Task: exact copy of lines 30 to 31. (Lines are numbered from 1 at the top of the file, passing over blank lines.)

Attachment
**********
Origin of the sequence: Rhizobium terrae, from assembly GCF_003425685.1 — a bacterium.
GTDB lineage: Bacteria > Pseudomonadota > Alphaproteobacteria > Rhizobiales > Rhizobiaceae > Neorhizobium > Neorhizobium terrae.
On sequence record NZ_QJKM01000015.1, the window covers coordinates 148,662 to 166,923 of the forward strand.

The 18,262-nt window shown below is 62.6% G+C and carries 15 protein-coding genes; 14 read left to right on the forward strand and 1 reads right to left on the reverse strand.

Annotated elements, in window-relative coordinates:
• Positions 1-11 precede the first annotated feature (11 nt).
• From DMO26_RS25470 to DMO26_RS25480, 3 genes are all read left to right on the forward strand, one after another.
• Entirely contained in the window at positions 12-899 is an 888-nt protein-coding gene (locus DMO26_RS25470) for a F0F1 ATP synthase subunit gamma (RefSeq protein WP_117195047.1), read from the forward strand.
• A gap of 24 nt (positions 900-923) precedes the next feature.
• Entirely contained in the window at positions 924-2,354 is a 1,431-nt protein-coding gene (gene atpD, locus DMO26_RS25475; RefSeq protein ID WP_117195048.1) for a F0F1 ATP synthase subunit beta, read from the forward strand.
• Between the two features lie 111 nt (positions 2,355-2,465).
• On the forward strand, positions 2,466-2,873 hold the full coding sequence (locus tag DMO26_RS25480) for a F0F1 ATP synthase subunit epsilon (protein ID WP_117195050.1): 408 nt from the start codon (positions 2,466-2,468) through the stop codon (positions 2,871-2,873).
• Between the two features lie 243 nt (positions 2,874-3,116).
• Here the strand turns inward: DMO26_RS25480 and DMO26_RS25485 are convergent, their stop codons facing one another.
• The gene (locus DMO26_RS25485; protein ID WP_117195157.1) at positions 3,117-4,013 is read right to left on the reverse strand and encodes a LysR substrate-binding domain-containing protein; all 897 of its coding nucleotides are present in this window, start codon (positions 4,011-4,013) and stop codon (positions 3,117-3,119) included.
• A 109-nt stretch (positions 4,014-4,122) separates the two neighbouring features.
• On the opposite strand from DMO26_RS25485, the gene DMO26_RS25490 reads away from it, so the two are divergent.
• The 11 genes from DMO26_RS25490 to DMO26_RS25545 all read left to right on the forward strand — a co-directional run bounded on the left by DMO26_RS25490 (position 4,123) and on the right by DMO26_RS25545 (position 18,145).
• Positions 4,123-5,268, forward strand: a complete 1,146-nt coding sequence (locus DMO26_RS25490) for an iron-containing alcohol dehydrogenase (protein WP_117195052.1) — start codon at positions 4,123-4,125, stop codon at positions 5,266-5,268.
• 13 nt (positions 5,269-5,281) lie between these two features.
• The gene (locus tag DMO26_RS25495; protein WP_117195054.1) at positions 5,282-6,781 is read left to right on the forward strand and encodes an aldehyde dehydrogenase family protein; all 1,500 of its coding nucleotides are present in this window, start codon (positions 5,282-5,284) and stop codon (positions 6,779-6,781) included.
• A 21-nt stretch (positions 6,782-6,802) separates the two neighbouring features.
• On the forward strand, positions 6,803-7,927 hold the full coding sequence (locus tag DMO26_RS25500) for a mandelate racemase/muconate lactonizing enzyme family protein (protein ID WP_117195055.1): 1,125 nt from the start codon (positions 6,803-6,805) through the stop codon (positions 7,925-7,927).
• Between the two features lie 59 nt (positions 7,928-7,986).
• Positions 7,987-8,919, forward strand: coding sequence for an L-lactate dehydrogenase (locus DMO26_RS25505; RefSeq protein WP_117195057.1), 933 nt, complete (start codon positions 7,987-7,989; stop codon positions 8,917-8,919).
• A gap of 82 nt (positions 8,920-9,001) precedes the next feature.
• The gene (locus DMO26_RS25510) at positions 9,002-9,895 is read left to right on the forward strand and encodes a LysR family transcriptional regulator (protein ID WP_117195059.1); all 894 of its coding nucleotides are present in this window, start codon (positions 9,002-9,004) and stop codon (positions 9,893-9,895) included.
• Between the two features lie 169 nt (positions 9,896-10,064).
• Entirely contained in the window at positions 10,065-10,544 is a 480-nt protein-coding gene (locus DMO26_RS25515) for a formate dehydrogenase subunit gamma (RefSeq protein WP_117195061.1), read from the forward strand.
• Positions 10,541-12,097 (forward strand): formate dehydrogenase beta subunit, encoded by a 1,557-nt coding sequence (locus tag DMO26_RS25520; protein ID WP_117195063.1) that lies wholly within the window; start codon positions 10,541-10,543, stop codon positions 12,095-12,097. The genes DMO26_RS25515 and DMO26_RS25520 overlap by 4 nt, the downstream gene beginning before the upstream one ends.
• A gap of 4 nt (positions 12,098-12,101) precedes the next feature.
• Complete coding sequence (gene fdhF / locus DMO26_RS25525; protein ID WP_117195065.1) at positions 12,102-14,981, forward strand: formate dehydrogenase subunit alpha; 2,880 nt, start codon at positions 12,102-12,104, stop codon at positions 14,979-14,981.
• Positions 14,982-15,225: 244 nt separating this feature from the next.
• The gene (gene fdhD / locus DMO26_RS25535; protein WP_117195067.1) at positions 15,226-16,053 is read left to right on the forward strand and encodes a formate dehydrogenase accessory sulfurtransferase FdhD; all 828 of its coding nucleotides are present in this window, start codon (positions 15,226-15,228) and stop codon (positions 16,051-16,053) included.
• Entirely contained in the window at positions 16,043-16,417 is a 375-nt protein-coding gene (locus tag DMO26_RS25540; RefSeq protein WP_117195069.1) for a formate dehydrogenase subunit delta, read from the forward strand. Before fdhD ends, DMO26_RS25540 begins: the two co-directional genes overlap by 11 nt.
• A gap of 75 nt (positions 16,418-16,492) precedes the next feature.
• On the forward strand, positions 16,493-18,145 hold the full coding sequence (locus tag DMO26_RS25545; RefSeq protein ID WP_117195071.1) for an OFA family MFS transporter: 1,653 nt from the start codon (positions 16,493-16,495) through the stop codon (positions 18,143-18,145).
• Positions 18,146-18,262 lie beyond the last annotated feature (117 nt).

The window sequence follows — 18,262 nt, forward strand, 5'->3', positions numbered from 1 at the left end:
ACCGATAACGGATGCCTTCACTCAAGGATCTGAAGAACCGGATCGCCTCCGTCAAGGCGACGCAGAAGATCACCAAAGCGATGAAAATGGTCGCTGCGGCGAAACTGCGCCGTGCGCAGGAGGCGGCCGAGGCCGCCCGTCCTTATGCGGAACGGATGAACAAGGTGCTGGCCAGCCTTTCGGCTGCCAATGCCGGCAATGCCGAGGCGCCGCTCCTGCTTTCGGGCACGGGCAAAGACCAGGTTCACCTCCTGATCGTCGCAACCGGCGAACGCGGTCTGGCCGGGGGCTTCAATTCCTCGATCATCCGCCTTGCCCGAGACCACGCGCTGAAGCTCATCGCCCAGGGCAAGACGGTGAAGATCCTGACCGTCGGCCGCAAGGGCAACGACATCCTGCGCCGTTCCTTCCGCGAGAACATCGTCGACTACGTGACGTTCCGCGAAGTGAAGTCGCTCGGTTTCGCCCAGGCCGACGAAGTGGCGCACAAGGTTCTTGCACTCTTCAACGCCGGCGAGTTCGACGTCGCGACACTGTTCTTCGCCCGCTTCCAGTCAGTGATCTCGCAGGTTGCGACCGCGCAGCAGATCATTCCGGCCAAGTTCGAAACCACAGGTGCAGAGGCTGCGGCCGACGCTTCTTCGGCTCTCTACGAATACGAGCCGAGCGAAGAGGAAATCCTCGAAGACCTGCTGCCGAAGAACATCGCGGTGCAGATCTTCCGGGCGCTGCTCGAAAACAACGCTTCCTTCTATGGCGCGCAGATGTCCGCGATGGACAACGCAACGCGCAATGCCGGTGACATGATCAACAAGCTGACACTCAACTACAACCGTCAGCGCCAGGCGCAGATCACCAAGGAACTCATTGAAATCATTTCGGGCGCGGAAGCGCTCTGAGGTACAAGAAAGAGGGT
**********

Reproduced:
• Positions 10,541-12,097 (forward strand): formate dehydrogenase beta subunit, encoded by a 1,557-nt coding sequence (locus tag DMO26_RS25520; protein ID WP_117195063.1) that lies wholly within the window; start codon positions 10,541-10,543, stop codon positions 12,095-12,097. The genes DMO26_RS25515 and DMO26_RS25520 overlap by 4 nt, the downstream gene beginning before the upstream one ends.
• A gap of 4 nt (positions 12,098-12,101) precedes the next feature.